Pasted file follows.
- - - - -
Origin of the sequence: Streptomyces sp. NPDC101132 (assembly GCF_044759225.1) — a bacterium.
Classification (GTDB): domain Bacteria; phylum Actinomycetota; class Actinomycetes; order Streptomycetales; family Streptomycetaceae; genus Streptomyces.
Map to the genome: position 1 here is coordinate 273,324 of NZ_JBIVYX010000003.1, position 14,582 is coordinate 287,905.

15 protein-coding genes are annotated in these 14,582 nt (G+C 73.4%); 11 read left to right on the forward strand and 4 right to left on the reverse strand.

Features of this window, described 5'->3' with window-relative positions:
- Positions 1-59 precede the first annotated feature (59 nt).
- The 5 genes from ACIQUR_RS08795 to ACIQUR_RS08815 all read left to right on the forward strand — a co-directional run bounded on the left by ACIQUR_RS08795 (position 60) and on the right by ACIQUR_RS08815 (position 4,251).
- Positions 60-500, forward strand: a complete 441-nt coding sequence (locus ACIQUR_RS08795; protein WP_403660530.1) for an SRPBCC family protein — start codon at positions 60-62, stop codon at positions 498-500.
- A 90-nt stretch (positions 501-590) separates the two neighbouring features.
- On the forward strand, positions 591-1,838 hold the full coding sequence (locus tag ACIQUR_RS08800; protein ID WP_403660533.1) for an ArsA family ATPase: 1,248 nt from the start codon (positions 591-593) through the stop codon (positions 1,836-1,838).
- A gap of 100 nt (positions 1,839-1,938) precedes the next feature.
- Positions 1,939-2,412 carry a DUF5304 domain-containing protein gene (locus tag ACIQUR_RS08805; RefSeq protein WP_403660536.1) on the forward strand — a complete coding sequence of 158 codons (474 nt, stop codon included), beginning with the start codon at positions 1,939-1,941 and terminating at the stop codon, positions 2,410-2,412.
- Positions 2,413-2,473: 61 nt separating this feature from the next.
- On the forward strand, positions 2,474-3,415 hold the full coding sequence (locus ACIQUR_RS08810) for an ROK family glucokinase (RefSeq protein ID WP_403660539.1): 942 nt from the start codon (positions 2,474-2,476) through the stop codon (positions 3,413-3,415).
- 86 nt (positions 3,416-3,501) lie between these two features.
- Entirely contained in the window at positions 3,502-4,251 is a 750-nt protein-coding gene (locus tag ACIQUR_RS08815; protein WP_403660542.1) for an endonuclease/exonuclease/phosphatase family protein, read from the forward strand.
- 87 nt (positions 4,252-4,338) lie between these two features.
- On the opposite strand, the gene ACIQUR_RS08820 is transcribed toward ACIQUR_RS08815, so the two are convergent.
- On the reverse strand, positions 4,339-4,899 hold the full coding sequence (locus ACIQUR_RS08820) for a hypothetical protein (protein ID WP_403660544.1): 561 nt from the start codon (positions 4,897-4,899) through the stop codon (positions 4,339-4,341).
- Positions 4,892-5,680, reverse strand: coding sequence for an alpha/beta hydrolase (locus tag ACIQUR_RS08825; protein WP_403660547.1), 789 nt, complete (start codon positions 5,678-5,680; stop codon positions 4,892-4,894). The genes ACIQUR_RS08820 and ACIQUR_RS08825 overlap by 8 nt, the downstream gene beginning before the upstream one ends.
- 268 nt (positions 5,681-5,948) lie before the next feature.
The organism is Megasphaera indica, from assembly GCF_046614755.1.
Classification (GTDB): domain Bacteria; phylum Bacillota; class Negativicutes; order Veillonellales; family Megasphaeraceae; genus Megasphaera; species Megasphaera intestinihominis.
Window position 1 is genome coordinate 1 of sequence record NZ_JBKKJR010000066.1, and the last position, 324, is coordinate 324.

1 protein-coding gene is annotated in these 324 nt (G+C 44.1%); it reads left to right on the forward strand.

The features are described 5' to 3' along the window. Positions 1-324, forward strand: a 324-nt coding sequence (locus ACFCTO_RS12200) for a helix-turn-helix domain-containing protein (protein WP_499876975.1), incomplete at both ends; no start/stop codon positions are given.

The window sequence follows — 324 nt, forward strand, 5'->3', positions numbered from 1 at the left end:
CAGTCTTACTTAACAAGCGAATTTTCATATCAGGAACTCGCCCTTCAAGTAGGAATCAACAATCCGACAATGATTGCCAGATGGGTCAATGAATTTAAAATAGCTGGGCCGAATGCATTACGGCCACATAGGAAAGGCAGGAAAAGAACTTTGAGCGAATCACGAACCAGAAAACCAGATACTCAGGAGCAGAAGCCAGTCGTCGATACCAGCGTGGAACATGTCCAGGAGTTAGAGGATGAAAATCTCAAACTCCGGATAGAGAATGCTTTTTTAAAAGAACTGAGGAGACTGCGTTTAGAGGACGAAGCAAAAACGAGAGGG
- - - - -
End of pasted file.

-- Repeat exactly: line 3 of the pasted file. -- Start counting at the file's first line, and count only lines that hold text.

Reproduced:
Map to the genome: position 1 here is coordinate 273,324 of NZ_JBIVYX010000003.1, position 14,582 is coordinate 287,905.